At a bustling Tokyo flea market in late September, booths were filled with manga, self-published magazines, books, accessories and other goods. The crowds that gathered included women in “cosplay” outfits and men in animal costumes, while the poster promoting the event featured a manga-style girl in school uniform.
If not for the slogan on the poster — “Go for it! Our religious reform!” — passersby would have thought it was just another event for the manga crowd.
Instead, it was a Christian outreach tailored to modern Japanese sensibilities.
Christianity has become a hot topic thanks to the success of a book by sociologists Daizaburo Hashizume and Masachi Osawa titled “Fushigina Kirisutokyo” (“Mysterious Christianity”). The best-seller won the Shinsho Award and feature articles on the religion have appeared in general magazines.
However, there are few channels through which Christian churches can communicate directly with the public, said Shinji Matsutani, 35, chief editor of a quarterly church magazine called Ministry and organizer of the “Pray Festival 2012” flea market.
“Many people find it too big a challenge to enter a church, but if it were an event, they would be at ease in going to take a look,” Matsutani said, explaining that he planned the event with such people in mind.
Matsutani said he hoped the flea market would provide a rare opportunity for Christians from different sects to interact, as well as serve as a place for everyone interested in Christianity to gather.
Even his Ministry quarterly for churches is out of the ordinary. The magazine uses pop fonts and, in a special feature, once created a trading card game with the Bible as its main theme.
But the publication is serious when it comes to its in-depth features.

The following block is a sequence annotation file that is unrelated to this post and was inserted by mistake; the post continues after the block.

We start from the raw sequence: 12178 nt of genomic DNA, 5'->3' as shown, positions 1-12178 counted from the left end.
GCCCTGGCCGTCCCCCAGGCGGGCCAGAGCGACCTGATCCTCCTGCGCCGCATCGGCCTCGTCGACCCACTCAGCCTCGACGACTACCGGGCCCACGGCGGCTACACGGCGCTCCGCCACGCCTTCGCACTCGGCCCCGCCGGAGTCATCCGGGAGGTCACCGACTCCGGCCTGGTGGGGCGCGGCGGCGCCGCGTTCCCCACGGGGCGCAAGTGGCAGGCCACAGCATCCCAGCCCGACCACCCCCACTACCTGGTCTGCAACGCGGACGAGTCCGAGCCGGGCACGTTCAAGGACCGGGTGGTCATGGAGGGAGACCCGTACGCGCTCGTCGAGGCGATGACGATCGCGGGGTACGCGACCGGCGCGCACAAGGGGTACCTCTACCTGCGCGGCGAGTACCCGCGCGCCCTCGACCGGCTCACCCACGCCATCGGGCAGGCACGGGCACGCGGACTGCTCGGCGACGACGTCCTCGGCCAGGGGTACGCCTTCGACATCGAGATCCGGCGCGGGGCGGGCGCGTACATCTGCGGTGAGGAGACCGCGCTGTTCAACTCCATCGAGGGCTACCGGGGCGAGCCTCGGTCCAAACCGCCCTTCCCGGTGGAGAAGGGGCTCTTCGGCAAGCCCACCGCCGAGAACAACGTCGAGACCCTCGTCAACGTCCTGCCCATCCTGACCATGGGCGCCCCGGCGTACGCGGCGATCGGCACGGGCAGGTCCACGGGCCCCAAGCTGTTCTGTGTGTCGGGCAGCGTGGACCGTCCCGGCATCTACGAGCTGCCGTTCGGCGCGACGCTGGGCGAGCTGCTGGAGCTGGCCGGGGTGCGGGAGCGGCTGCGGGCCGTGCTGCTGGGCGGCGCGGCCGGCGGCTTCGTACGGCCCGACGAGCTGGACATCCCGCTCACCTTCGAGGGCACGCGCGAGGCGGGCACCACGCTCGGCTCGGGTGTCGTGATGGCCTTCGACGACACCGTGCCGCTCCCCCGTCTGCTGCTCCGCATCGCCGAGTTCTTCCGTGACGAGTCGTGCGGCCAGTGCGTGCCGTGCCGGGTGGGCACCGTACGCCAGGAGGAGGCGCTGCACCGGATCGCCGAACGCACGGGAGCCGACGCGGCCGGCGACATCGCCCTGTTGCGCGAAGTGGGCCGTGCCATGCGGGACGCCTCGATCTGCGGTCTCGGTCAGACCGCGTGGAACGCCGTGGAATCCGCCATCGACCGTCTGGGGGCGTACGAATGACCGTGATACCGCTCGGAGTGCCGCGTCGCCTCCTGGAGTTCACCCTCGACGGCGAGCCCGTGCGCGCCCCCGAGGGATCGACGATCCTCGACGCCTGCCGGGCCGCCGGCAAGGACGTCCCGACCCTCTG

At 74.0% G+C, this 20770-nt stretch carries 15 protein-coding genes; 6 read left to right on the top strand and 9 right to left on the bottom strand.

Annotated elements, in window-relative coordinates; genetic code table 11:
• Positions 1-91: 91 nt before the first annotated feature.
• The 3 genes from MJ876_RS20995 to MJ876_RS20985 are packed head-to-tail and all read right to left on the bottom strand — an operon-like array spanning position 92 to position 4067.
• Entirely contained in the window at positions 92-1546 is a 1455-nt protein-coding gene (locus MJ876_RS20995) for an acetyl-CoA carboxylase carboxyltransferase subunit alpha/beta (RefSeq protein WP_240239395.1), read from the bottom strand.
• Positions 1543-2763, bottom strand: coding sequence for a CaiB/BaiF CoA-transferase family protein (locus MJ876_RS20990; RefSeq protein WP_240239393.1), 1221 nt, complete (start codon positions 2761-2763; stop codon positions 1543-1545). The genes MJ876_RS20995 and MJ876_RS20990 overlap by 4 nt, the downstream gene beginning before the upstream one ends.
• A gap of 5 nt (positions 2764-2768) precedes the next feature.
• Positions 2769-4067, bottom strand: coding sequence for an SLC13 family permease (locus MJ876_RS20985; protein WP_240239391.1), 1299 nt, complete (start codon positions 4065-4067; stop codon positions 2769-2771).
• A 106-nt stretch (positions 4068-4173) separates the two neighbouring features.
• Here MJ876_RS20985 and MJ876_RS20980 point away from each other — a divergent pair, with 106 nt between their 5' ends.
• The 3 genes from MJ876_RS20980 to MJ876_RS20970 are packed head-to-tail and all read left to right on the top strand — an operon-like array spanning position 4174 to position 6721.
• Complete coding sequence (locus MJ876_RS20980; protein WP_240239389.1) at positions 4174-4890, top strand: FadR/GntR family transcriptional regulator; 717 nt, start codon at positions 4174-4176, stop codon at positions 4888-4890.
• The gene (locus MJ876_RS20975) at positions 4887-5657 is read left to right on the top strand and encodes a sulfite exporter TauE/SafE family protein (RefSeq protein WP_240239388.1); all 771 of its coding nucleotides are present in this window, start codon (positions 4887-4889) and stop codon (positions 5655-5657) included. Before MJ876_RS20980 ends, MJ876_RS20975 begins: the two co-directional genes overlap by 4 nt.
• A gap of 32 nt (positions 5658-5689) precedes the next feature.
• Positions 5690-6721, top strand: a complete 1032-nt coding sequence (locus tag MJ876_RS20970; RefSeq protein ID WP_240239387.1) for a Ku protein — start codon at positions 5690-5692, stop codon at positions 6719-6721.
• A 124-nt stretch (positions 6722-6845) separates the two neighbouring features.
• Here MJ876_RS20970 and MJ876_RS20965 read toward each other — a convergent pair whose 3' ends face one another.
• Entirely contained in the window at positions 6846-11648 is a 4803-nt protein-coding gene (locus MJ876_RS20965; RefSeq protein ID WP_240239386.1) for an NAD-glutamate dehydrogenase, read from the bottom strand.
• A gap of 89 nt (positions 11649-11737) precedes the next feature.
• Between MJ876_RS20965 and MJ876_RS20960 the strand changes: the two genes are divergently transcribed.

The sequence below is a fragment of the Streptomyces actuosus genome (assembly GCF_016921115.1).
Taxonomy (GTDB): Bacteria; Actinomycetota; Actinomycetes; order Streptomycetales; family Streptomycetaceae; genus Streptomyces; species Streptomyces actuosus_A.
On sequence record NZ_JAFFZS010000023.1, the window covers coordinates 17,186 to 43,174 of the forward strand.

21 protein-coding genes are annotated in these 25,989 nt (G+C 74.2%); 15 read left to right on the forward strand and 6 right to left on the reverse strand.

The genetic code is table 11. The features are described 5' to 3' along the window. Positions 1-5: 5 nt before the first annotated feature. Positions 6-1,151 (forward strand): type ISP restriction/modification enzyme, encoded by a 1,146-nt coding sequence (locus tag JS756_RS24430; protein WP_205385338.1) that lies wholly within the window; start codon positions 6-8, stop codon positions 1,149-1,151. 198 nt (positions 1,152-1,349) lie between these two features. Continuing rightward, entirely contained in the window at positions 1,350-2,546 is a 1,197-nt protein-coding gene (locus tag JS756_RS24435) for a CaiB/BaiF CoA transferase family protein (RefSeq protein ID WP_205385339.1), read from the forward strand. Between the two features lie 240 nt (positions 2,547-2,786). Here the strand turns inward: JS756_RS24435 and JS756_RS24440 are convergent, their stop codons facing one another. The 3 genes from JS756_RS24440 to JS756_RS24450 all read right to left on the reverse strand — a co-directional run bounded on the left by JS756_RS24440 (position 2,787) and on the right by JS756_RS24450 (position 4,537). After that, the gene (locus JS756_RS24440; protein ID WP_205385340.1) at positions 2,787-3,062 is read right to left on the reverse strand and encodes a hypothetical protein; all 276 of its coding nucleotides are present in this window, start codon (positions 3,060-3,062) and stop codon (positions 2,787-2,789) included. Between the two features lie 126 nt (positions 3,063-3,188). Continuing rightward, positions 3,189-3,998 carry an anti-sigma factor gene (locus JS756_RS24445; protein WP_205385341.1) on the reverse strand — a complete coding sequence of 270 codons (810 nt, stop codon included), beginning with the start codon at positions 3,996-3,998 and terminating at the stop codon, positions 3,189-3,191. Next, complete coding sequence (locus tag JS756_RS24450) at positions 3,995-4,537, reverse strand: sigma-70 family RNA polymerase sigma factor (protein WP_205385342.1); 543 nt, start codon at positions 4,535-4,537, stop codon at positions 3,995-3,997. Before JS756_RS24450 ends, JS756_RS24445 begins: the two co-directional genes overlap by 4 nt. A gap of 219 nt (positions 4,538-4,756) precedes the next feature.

For example, the magazine created a sensation when it covered the severe yet seldom discussed issue of depression among pastors and other clergy.
Matsutani said he plans to take up other hard-hitting issues, such as sexual minorities and suicides within the church community.
One of the events at Pray Festival 2012 was a three-person symposium “God, Buddha, and once in a while, ‘otaku,’ ” involving commentator Toshio Okada, Buddhist monk Shoyo Yoshimura of the Soto Zen sect and Kunio Hase from a Christian church in Hyogo Prefecture.
At first sight, Hase, a 32-year-old wearing a flashy T-shirt and talking about manga, resembles an otaku nerd. In fact, he is a dedicated orthodox Protestant.
A native of the city of Okayama, he found a job after graduating from college. But he dreamed of becoming a pastor and quit his job to pursue a master’s degree in theology in the United States. He now belongs to the Mukonoso Reformed Presbyterian Church of Japan in Amagasaki, Hyogo Prefecture.
Hase said he uses the Internet to spread the word. Introducing himself as a Protestant missionary, he has fielded more than 1,000 inquiries online — ranging from questions about Christian teachings to private matters — and compiles the exchanges into a magazine he publishes.
He also gives lectures on Christianity and streams them live over the Internet.
This summer, Hase launched a study group on Christianity and the Internet, aiming to digitize church documents and explore the place of Christianity in contemporary society.
“By ensuring transparency toward society, I hope to make this a place where people can find what’s real about Christianity,” Hase said.
Meanwhile, Masachika Nanba, the 39-year-old pastor of the Hokkaido-based Shibetsu Church of the United Church of Christ in Japan, works hard distributing a free paper in which he publishes news, events and other items from churches of all sects across Japan.
He picked the title, Let Us Run, from the Bible. “Churches in local areas are facing harsh conditions. But if we do this together, we’ll find a way,” he said.
Nanba, who hails from Kobe, started the free paper in February 2011, initially as a report to donors on the activities of the churches.
Readers have applauded Nanba’s efforts, with some saying the free paper is a good tool for them to get to know about different churches.
Despite financial difficulties and hardships involved in doing all the work on his own, from editing to finding advertisers, Nanba said he is motivated to continue spreading the churches’ messages and hopes to reach an even wider audience.
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